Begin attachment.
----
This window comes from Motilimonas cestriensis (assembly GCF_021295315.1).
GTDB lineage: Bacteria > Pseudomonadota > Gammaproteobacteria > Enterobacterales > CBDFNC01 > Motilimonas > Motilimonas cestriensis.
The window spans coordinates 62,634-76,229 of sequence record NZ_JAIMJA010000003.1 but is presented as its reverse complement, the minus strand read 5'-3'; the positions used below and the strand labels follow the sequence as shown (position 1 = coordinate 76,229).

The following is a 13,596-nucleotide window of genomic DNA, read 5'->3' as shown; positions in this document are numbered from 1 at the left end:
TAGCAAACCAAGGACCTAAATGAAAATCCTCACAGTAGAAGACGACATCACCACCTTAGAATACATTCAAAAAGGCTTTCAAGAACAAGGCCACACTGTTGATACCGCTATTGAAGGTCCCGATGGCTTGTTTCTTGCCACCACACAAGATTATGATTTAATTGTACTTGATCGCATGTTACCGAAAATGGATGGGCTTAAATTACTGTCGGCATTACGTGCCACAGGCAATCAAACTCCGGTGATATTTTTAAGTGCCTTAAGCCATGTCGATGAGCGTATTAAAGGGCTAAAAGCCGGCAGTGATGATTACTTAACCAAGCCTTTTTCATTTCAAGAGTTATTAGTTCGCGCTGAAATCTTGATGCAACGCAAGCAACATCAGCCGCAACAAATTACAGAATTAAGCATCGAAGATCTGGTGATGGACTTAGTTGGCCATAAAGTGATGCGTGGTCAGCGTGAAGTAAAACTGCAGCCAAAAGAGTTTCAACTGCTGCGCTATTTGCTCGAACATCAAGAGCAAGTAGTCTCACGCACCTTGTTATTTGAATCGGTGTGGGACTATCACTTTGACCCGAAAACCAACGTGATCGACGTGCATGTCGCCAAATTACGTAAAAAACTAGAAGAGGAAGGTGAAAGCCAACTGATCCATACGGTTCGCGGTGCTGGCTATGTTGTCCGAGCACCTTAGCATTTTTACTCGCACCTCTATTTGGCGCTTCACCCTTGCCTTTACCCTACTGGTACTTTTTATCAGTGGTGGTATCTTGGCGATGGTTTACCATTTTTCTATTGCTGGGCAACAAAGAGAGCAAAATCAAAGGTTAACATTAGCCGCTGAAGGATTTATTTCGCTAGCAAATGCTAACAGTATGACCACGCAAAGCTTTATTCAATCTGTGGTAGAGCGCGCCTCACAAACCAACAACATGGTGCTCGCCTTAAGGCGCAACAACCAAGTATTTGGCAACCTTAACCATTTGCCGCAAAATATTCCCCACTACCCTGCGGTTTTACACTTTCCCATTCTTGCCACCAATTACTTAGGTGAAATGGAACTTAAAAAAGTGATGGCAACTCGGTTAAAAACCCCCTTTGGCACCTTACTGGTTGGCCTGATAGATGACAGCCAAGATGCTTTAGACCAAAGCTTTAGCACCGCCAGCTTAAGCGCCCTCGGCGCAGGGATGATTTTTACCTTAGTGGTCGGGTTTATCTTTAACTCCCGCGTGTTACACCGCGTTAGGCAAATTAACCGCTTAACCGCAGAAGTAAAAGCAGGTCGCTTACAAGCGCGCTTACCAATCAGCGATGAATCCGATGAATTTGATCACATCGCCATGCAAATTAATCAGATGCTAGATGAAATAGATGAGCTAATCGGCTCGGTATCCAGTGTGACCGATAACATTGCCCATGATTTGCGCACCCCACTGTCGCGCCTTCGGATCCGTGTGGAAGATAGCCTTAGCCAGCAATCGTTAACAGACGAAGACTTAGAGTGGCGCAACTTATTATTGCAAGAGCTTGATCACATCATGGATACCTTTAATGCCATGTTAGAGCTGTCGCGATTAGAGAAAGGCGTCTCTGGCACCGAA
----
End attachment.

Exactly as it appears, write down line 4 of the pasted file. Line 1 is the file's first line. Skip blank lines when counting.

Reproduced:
The following is a 13,596-nucleotide window of genomic DNA, read 5'->3' as shown; positions in this document are numbered from 1 at the left end: